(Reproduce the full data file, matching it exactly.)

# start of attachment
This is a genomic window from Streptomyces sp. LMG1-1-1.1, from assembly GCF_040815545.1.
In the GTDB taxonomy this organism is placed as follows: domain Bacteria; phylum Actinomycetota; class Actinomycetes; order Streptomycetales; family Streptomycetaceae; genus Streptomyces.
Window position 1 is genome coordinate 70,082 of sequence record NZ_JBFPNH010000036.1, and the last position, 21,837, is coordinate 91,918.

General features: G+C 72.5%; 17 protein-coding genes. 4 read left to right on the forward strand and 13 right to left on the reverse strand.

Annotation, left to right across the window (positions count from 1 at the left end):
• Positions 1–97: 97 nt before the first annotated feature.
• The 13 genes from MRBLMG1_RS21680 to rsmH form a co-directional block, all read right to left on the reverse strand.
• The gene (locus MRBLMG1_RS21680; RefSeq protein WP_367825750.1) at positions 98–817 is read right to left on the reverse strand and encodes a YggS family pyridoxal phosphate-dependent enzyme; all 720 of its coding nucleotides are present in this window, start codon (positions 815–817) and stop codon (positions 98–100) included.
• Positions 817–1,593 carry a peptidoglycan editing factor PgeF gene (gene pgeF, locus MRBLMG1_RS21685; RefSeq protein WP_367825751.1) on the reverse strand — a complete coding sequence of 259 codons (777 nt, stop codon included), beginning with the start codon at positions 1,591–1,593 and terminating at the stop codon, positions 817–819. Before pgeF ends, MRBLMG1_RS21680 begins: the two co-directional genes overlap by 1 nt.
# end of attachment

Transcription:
This is a genomic window from Streptomyces sp. LMG1-1-1.1, from assembly GCF_040815545.1.
In the GTDB taxonomy this organism is placed as follows: domain Bacteria; phylum Actinomycetota; class Actinomycetes; order Streptomycetales; family Streptomycetaceae; genus Streptomyces.
Window position 1 is genome coordinate 70,082 of sequence record NZ_JBFPNH010000036.1, and the last position, 21,837, is coordinate 91,918.

General features: G+C 72.5%; 17 protein-coding genes. 4 read left to right on the forward strand and 13 right to left on the reverse strand.

Annotation, left to right across the window (positions count from 1 at the left end):
• Positions 1–97: 97 nt before the first annotated feature.
• The 13 genes from MRBLMG1_RS21680 to rsmH form a co-directional block, all read right to left on the reverse strand.
• The gene (locus MRBLMG1_RS21680; RefSeq protein WP_367825750.1) at positions 98–817 is read right to left on the reverse strand and encodes a YggS family pyridoxal phosphate-dependent enzyme; all 720 of its coding nucleotides are present in this window, start codon (positions 815–817) and stop codon (positions 98–100) included.
• Positions 817–1,593 carry a peptidoglycan editing factor PgeF gene (gene pgeF, locus MRBLMG1_RS21685; RefSeq protein WP_367825751.1) on the reverse strand — a complete coding sequence of 259 codons (777 nt, stop codon included), beginning with the start codon at positions 1,591–1,593 and terminating at the stop codon, positions 817–819. Before pgeF ends, MRBLMG1_RS21680 begins: the two co-directional genes overlap by 1 nt.